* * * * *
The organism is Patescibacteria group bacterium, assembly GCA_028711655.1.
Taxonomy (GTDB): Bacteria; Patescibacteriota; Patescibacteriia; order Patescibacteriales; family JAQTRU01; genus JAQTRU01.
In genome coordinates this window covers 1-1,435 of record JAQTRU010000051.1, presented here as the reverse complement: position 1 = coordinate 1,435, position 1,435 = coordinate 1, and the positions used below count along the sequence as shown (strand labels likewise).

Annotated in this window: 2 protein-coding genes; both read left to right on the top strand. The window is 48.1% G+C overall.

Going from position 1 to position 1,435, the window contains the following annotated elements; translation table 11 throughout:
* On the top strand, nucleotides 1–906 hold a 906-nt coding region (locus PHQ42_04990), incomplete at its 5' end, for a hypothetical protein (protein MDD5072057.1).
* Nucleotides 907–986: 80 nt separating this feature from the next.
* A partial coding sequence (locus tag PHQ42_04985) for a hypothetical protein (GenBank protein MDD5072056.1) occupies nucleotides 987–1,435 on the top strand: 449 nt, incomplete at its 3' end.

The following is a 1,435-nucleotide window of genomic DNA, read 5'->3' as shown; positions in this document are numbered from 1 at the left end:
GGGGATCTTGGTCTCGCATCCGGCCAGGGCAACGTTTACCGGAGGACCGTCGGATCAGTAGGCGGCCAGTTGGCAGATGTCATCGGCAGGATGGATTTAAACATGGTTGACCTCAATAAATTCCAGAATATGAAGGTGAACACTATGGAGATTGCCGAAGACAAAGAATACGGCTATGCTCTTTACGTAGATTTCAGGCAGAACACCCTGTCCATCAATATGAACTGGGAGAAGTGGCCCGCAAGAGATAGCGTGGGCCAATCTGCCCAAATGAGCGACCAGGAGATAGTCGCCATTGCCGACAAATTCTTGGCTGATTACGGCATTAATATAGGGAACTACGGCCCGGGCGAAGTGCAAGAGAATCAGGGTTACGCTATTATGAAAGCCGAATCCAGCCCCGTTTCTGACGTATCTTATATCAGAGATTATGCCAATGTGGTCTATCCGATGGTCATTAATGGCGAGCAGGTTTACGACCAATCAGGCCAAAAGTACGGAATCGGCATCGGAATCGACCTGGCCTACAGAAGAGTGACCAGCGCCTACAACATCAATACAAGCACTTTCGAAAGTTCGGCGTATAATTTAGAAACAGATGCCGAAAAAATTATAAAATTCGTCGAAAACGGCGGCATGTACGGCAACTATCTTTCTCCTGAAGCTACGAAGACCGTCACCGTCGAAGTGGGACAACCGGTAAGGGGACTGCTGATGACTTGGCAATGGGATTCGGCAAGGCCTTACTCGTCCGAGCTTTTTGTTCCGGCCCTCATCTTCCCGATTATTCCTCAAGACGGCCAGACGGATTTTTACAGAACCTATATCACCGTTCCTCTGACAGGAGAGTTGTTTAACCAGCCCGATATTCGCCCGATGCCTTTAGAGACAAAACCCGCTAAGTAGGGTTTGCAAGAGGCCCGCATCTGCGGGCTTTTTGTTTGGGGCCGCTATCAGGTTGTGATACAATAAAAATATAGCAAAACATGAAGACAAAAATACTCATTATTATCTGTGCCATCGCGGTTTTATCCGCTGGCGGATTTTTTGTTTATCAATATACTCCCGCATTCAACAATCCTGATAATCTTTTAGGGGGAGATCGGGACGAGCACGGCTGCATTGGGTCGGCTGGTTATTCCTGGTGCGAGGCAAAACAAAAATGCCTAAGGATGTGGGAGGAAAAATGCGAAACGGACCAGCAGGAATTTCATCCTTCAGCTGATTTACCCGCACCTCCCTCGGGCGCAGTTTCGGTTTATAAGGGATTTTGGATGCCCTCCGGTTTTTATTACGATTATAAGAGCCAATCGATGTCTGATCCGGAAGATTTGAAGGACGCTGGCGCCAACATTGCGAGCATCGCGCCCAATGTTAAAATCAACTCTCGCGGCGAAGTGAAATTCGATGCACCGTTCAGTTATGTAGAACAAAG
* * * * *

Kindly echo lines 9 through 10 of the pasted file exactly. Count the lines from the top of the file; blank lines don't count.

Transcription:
The following is a 1,435-nucleotide window of genomic DNA, read 5'->3' as shown; positions in this document are numbered from 1 at the left end:
GGGGATCTTGGTCTCGCATCCGGCCAGGGCAACGTTTACCGGAGGACCGTCGGATCAGTAGGCGGCCAGTTGGCAGATGTCATCGGCAGGATGGATTTAAACATGGTTGACCTCAATAAATTCCAGAATATGAAGGTGAACACTATGGAGATTGCCGAAGACAAAGAATACGGCTATGCTCTTTACGTAGATTTCAGGCAGAACACCCTGTCCATCAATATGAACTGGGAGAAGTGGCCCGCAAGAGATAGCGTGGGCCAATCTGCCCAAATGAGCGACCAGGAGATAGTCGCCATTGCCGACAAATTCTTGGCTGATTACGGCATTAATATAGGGAACTACGGCCCGGGCGAAGTGCAAGAGAATCAGGGTTACGCTATTATGAAAGCCGAATCCAGCCCCGTTTCTGACGTATCTTATATCAGAGATTATGCCAATGTGGTCTATCCGATGGTCATTAATGGCGAGCAGGTTTACGACCAATCAGGCCAAAAGTACGGAATCGGCATCGGAATCGACCTGGCCTACAGAAGAGTGACCAGCGCCTACAACATCAATACAAGCACTTTCGAAAGTTCGGCGTATAATTTAGAAACAGATGCCGAAAAAATTATAAAATTCGTCGAAAACGGCGGCATGTACGGCAACTATCTTTCTCCTGAAGCTACGAAGACCGTCACCGTCGAAGTGGGACAACCGGTAAGGGGACTGCTGATGACTTGGCAATGGGATTCGGCAAGGCCTTACTCGTCCGAGCTTTTTGTTCCGGCCCTCATCTTCCCGATTATTCCTCAAGACGGCCAGACGGATTTTTACAGAACCTATATCACCGTTCCTCTGACAGGAGAGTTGTTTAACCAGCCCGATATTCGCCCGATGCCTTTAGAGACAAAACCCGCTAAGTAGGGTTTGCAAGAGGCCCGCATCTGCGGGCTTTTTGTTTGGGGCCGCTATCAGGTTGTGATACAATAAAAATATAGCAAAACATGAAGACAAAAATACTCATTATTATCTGTGCCATCGCGGTTTTATCCGCTGGCGGATTTTTTGTTTATCAATATACTCCCGCATTCAACAATCCTGATAATCTTTTAGGGGGAGATCGGGACGAGCACGGCTGCATTGGGTCGGCTGGTTATTCCTGGTGCGAGGCAAAACAAAAATGCCTAAGGATGTGGGAGGAAAAATGCGAAACGGACCAGCAGGAATTTCATCCTTCAGCTGATTTACCCGCACCTCCCTCGGGCGCAGTTTCGGTTTATAAGGGATTTTGGATGCCCTCCGGTTTTTATTACGATTATAAGAGCCAATCGATGTCTGATCCGGAAGATTTGAAGGACGCTGGCGCCAACATTGCGAGCATCGCGCCCAATGTTAAAATCAACTCTCGCGGCGAAGTGAAATTCGATGCACCGTTCAGTTATGTAGAACAAAG